You probably recognize TTI brands such as Hoover, Dirt Devil, Oreck, Milwaukee, and Ryobi from major retailers or even from your own garage or closet. But how do those brands get their reputation and shelf space in a highly competitive, global market? Beau Parker (MS in Marketing, ’97) can tell you how.
Parker is the general manager of Oreck at TTI, an industrial company that manages top brands in sectors ranging from power tools and outdoor power equipment to floor care appliances. His previous positions included serving as president of accessories at Stanley Black & Decker; vice president of sales, marketing, and international divisions at Stanley; and vice president of sales at Hunter Fan.
“After Oreck was purchased by TTI in 2013, I was offered the opportunity to lead and grow the business,” he says. “The potential is significant and very exciting, given its 50-year history of premium and high-performance brand heritage, and Oreck customers love the brand and the service they get from local stores.”
Brand heritage is also a big reason Parker chose Johns Hopkins for his graduate business degree. “It’s an incredible reputation,” he says. “If I’m in Europe or Asia, everybody knows Johns Hopkins. It’s Marketing 101.”
It’s also a family affair. Parker’s father and sister went to Johns Hopkins. His father studied business, earning his master’s degree in the Evening College during the late 1960s, and his sister earned her undergraduate business degree from JHU in 1996.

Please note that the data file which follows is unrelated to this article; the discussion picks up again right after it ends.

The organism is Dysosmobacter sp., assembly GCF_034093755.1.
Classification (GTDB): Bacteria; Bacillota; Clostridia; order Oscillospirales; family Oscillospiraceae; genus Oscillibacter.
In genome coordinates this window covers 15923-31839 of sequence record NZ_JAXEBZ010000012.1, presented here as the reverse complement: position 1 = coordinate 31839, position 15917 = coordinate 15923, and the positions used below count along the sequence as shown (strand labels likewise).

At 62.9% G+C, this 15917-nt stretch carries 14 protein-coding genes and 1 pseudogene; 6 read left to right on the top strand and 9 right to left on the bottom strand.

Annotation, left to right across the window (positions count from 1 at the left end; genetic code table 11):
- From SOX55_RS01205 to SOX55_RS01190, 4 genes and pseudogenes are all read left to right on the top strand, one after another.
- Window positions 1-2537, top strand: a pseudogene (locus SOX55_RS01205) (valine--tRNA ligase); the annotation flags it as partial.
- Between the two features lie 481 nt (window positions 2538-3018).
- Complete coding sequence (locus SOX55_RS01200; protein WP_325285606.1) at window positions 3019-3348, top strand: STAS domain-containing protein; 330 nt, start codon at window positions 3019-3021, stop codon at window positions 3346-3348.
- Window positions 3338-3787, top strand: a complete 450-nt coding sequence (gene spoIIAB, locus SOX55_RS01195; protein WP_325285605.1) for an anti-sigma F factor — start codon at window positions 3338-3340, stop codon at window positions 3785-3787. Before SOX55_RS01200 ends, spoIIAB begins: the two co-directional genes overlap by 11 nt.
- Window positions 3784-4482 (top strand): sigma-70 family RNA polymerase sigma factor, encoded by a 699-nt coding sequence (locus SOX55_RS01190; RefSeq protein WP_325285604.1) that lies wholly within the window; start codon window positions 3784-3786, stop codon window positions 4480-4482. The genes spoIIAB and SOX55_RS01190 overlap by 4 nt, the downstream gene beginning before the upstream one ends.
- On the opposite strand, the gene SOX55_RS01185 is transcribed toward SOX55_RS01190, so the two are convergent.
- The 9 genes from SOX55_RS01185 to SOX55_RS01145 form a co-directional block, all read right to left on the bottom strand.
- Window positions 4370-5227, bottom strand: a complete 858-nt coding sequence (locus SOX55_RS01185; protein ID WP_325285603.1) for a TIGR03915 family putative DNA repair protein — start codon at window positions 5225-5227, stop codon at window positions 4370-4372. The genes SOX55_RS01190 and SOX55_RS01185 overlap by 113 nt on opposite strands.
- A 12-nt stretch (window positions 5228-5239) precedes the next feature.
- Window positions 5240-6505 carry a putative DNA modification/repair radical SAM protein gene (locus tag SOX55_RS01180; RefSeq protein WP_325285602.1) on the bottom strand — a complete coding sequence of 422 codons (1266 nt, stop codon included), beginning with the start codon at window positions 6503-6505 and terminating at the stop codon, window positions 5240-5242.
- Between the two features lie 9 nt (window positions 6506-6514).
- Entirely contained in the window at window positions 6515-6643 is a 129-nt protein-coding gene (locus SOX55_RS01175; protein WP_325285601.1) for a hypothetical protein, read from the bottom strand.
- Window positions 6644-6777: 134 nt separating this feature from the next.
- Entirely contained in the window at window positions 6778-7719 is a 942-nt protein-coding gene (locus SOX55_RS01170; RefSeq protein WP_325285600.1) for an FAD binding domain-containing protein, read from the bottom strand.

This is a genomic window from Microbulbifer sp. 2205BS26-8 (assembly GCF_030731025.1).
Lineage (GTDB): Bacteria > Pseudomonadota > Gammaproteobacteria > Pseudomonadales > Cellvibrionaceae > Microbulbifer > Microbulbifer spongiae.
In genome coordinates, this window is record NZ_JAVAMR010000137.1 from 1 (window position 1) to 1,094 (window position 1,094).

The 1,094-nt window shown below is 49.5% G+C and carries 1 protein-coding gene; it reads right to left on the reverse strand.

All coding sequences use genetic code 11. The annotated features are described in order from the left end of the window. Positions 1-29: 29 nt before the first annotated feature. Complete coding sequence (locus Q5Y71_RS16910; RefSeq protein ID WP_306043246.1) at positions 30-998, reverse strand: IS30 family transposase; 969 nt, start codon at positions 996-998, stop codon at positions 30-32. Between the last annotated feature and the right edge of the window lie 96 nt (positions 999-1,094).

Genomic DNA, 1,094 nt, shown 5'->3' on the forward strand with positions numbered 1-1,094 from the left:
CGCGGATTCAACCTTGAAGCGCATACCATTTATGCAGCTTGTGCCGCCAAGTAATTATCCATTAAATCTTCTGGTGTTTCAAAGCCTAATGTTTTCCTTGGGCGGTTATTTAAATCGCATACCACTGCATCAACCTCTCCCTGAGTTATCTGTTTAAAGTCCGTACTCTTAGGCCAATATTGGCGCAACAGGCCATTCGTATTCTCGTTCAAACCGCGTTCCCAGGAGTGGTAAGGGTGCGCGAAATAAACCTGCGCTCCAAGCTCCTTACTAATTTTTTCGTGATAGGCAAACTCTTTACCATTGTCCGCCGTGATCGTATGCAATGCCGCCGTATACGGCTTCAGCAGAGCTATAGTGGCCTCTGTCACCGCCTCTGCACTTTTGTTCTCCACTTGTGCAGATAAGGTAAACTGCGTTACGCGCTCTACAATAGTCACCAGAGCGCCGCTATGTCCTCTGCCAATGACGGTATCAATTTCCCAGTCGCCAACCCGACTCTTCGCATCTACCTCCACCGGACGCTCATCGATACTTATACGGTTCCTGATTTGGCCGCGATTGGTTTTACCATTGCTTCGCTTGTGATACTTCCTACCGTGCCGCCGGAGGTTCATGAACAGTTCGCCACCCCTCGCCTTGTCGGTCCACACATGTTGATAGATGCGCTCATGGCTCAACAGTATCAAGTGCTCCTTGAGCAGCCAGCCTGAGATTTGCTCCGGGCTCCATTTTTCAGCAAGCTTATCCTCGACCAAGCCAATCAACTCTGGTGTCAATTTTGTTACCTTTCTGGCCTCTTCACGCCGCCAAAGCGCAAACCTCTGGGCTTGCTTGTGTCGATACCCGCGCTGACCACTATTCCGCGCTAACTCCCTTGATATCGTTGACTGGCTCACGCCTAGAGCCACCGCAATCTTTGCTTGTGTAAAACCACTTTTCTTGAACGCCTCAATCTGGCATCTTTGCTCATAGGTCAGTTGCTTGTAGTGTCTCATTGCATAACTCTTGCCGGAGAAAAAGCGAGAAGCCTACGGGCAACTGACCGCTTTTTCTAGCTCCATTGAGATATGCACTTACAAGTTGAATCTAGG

A self-described “marketing and growth guy” who was already based in Baltimore when he chose to hone his business chops, Parker took classes at each of the several locations in the Baltimore-Washington, D.C., corridor where Johns Hopkins business courses are offered.
Among the most memorable courses he took for his MS degree, he says, was the capstone class in which “we had to put a plan together and a presentation for a given company. In my group’s case we more or less said they needed to change their strategy. They went bankrupt a couple of years later, so I think we were right.”
Parker also fondly remembers a course in which he competed against classmates during an assignment to run extended computer simulations of real businesses. As the academic term went on, companies matured, and the students learned lessons about profit and loss. Those lessons helped transform this “marketing guy” into a leader who grows businesses profitably.
“You can love to sell or market something, or be a product guy who loves to create something,” he observes, “but you have to understand how what you’re doing impacts the short-, medium-, and long-term [profit and loss] and balance sheet of what you’re involved in. That’s what makes you a businessperson.”
Parker emphasizes to business students that it is critical as a leader to know the business at both the retailer and consumer levels. “That knowledge enables you to build a plan based on market opportunities, assume and plan for challenges, and make sure the plan is very clear and visible to your staff and leadership, relative to key strategic and financial priorities,” he says. “When you’ve done a good job of developing and explaining the plan, the whole team is aligned and ready to execute, and when you’ve hired the best people with industry experience on your team and equipped them with a well-designed strategy, you’ve got a plan to succeed.”
– Sam Hopkins